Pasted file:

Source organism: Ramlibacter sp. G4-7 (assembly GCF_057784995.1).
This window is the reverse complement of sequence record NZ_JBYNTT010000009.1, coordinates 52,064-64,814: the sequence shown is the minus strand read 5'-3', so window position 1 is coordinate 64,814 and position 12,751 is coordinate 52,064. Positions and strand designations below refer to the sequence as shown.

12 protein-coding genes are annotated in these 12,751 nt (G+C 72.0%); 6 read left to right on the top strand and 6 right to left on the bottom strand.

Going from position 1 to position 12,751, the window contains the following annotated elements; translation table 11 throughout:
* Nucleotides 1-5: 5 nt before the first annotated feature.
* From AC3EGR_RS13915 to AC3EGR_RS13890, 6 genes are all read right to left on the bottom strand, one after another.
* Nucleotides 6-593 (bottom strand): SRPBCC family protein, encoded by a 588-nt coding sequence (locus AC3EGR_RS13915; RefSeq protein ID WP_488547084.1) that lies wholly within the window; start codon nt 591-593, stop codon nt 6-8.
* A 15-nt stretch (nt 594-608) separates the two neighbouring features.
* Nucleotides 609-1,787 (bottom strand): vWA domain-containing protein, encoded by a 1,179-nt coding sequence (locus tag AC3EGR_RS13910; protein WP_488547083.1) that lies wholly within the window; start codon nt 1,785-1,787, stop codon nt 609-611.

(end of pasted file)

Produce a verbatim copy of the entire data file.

Source organism: Ramlibacter sp. G4-7 (assembly GCF_057784995.1).
This window is the reverse complement of sequence record NZ_JBYNTT010000009.1, coordinates 52,064-64,814: the sequence shown is the minus strand read 5'-3', so window position 1 is coordinate 64,814 and position 12,751 is coordinate 52,064. Positions and strand designations below refer to the sequence as shown.

12 protein-coding genes are annotated in these 12,751 nt (G+C 72.0%); 6 read left to right on the top strand and 6 right to left on the bottom strand.

Going from position 1 to position 12,751, the window contains the following annotated elements; translation table 11 throughout:
* Nucleotides 1-5: 5 nt before the first annotated feature.
* From AC3EGR_RS13915 to AC3EGR_RS13890, 6 genes are all read right to left on the bottom strand, one after another.
* Nucleotides 6-593 (bottom strand): SRPBCC family protein, encoded by a 588-nt coding sequence (locus AC3EGR_RS13915; RefSeq protein ID WP_488547084.1) that lies wholly within the window; start codon nt 591-593, stop codon nt 6-8.
* A 15-nt stretch (nt 594-608) separates the two neighbouring features.
* Nucleotides 609-1,787 (bottom strand): vWA domain-containing protein, encoded by a 1,179-nt coding sequence (locus tag AC3EGR_RS13910; protein WP_488547083.1) that lies wholly within the window; start codon nt 1,785-1,787, stop codon nt 609-611.